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I'm attempting to utilise RF regression to make predictions on the performance of a paper mill.

I have minute by minute data for the inputs (rate and amount of wood pulp going in etc...) as well as for the performance of the machine (paper produced, power drawn by the machine) and am looking to make predictions 10 minutes ahead on the performance variables.

I've got 12 months of data, so have separated it into 11 months for the training set, and the final month for testing.

So far I have created 10 new features which are lagged values by 1-10 minutes for each of the performance variables, and used these as well as the inputs to make predictions. The performance on the test set has been quite good ( the system is quite predictable), but I'm worried that I'm missing something in my approach.

For example, in this paper, the authors state their approach in testing the predictive ability of their random forest model:

The simulation proceeds by iteratively adding a new week of data, training a new model based on the updated data, and predicting the number of outbreaks for the following week

How is this different from utilizing 'later' data in the time series as testing? Should I be validating my RF regression model with this approach as well as on the testing data set? Furthermore, is this sort of 'autoregressive' approach to random forest regression valid for time series, and do I even need to create this many lagged variables if I'm interested in a prediction 10 minutes in the future?

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    $\begingroup$ RFs are not designed for and do not explicitly integrate temporal considerations. Given that, why use them at all for this analysis? There are many time series methodologies out there. Pick one. $\endgroup$ – Mike Hunter Feb 22 '17 at 13:15
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    $\begingroup$ @DJohnson I thought I would attempt to mimic the approach in the paper: attempt RF and compare it to ARIMA. Are you suggesting this is not worth the time and to just utilise ARIMA? $\endgroup$ – KRS-fun Feb 22 '17 at 13:21
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    $\begingroup$ @DJohnson, the mechanics of autoregressive models are much like that of cross-sectional regression models. Once the lagged features are constructed, why not use RFs as in a cross-sectional setting? I think it is fair to try them out. But you are right that other methods are more popular in time series, and the OP might benefit from exploring them, too. $\endgroup$ – Richard Hardy Feb 22 '17 at 13:24
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    $\begingroup$ My view is that RFs are like the hammer where everything becomes a nail. With data as described by the OP, my first choice would be a panel data or pooled model, not ARIMA. $\endgroup$ – Mike Hunter Feb 22 '17 at 13:55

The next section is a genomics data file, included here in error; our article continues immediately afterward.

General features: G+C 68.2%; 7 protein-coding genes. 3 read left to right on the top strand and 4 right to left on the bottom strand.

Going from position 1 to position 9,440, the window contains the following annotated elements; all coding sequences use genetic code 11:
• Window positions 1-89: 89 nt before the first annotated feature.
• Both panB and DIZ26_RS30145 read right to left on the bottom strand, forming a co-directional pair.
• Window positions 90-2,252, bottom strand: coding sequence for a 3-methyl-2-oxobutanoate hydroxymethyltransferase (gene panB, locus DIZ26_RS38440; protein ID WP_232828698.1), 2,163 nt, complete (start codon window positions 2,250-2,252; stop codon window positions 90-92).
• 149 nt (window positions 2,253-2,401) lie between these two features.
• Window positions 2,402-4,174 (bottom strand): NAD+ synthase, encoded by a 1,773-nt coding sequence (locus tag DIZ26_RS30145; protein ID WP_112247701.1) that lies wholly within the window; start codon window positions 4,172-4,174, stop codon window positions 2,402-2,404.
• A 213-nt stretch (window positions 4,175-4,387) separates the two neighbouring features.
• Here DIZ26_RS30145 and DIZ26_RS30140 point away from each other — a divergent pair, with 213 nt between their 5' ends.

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    $\begingroup$ I came across this just now, and read the paper referred to a couple days ago. I am comparing random forest and an LSTM for multivariate time series forecasting. Interestingly, the LSTM does better when including less time in the training data, but as I add in more years of data, the results of both methods are converging to the true results. I think this is mostly because the features provide enough information to overcome the temporal component. Anyways, thought it was interesting. Also, I've never seen ARIMA work well except in very obvious seasonal cases, and multivariate ARIMA is... $\endgroup$ – Hobbes Jun 14 '17 at 21:55
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How is this different from utilizing 'later' data in the time series as testing?

The approach you quote is called "rolling origin" forecasting: the origin from which we forecast out is "rolled forward", and the training data is updated with the newly available information. The simpler approach is "single origin forecasting", where we pick a single origin.

The advantage of rolling origin forecasting is that it simulates a forecasting system over time. In single origin forecasting, we might by chance pick an origin where our system works very well (or very badly), which might give us an incorrect idea of our system's performance.

One disadvantage of rolling origin forecasting is its higher data requirement. If we want to forecast out 10 steps with at least 50 historical observations, then we can do this single-origin with 60 data points overall. But if we want to do 10 overlapping rolling origins, then we need 70 data points.

The other disadvantage is of course its higher complexity.

Needless to say, you should not use "later" data in rolling origin forecasting, either, but only use data prior to the origin you are using in each iteration.

Should I be validating my RF regression model with this approach as well as on the testing data set?

If you have enough data, a rolling origin evaluation will always inspire more confidence in me than a single origin evaluation, because it will hopefully average out the impact of the origin.

Furthermore, is this sort of 'autoregressive' approach to random forest regression valid for time series, and do I even need to create this many lagged variables if I'm interested in a prediction 10 minutes in the future?

Yes, rolling vs. single origin forecasting is valid for any predictive exercise. It doesn't depend on whether you use random forests or ARIMA or anything else.

Whether you need your lagged variables is something we can't counsel you on. It might be best to talk to a subject matter expert, who might also suggest other inputs. Just try your RF with the lagged inputs vs. without. And also compare to standard benchmarks like ARIMA or ETS or even simpler methods, which can be surprisingly hard to beat.

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